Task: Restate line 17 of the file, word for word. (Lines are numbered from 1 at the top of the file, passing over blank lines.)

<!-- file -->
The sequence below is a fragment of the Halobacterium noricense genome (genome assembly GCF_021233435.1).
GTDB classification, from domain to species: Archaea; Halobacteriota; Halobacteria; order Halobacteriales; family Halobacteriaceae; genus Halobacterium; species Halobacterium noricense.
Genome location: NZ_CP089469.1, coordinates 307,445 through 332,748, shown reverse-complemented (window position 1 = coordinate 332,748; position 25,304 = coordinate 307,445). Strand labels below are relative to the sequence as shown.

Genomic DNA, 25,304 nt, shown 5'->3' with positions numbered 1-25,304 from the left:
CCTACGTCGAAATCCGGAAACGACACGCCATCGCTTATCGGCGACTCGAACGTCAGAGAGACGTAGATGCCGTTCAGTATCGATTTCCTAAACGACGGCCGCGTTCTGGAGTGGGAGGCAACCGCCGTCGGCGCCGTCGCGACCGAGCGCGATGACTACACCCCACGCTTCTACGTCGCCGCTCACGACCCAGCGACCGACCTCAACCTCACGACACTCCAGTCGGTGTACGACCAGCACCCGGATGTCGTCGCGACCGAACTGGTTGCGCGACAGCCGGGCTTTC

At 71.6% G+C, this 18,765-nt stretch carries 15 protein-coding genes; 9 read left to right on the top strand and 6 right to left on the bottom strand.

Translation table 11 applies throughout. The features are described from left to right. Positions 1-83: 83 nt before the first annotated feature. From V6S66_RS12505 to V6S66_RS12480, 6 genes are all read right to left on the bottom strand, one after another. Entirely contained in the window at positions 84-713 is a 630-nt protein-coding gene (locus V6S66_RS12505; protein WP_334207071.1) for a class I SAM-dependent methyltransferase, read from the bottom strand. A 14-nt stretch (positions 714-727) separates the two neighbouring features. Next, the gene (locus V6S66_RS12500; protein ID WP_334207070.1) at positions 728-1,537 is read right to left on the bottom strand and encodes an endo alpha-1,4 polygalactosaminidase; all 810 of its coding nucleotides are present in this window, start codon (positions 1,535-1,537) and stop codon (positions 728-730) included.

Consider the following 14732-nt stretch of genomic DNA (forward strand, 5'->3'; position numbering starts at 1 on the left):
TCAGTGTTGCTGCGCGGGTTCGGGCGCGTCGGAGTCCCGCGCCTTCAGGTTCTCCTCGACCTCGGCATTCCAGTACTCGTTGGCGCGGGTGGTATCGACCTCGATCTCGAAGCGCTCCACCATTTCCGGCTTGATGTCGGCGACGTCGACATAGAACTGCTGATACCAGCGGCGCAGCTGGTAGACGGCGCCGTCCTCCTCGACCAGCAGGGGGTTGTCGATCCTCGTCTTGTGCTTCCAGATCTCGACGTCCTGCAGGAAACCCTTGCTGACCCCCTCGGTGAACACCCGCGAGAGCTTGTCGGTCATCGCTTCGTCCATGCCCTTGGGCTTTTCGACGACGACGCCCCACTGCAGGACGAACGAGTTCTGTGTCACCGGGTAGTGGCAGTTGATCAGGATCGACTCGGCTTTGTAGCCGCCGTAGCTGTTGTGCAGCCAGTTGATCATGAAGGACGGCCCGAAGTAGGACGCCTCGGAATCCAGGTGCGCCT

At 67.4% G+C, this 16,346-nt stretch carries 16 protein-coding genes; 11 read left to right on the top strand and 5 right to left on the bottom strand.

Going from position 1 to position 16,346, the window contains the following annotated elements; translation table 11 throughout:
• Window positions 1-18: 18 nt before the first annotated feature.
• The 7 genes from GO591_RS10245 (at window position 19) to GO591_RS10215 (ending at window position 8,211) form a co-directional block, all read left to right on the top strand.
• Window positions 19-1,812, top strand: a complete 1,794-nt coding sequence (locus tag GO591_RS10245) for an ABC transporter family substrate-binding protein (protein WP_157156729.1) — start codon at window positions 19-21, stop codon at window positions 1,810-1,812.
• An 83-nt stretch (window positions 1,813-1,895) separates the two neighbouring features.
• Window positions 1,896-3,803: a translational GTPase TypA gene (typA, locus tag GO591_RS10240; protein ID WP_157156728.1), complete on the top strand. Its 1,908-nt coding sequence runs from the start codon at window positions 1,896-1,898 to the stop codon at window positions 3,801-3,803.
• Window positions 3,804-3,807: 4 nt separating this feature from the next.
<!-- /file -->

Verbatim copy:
• Window positions 3,804-3,807: 4 nt separating this feature from the next.